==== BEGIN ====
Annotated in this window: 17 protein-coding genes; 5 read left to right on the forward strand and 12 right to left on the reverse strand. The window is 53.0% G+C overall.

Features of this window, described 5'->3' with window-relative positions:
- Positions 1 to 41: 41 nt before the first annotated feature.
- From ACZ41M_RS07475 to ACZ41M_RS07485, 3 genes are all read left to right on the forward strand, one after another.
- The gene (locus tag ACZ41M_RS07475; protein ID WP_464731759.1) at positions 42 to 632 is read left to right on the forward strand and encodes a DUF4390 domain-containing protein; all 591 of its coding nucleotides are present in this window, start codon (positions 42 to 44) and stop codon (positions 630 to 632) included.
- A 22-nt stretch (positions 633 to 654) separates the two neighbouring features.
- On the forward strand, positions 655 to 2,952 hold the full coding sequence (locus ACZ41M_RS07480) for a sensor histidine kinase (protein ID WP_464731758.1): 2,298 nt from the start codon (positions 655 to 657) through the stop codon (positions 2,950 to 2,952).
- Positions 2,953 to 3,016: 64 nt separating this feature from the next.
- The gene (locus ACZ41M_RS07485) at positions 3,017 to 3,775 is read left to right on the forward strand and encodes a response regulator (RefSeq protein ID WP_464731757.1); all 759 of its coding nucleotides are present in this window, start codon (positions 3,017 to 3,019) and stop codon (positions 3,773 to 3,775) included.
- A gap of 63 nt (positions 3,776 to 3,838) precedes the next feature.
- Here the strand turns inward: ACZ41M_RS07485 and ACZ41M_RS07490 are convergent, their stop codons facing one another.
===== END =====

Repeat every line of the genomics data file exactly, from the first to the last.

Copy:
Annotated in this window: 17 protein-coding genes; 5 read left to right on the forward strand and 12 right to left on the reverse strand. The window is 53.0% G+C overall.

Features of this window, described 5'->3' with window-relative positions:
- Positions 1 to 41: 41 nt before the first annotated feature.
- From ACZ41M_RS07475 to ACZ41M_RS07485, 3 genes are all read left to right on the forward strand, one after another.
- The gene (locus tag ACZ41M_RS07475; protein ID WP_464731759.1) at positions 42 to 632 is read left to right on the forward strand and encodes a DUF4390 domain-containing protein; all 591 of its coding nucleotides are present in this window, start codon (positions 42 to 44) and stop codon (positions 630 to 632) included.
- A 22-nt stretch (positions 633 to 654) separates the two neighbouring features.
- On the forward strand, positions 655 to 2,952 hold the full coding sequence (locus ACZ41M_RS07480) for a sensor histidine kinase (protein ID WP_464731758.1): 2,298 nt from the start codon (positions 655 to 657) through the stop codon (positions 2,950 to 2,952).
- Positions 2,953 to 3,016: 64 nt separating this feature from the next.
- The gene (locus ACZ41M_RS07485) at positions 3,017 to 3,775 is read left to right on the forward strand and encodes a response regulator (RefSeq protein ID WP_464731757.1); all 759 of its coding nucleotides are present in this window, start codon (positions 3,017 to 3,019) and stop codon (positions 3,773 to 3,775) included.
- A gap of 63 nt (positions 3,776 to 3,838) precedes the next feature.
- Here the strand turns inward: ACZ41M_RS07485 and ACZ41M_RS07490 are convergent, their stop codons facing one another.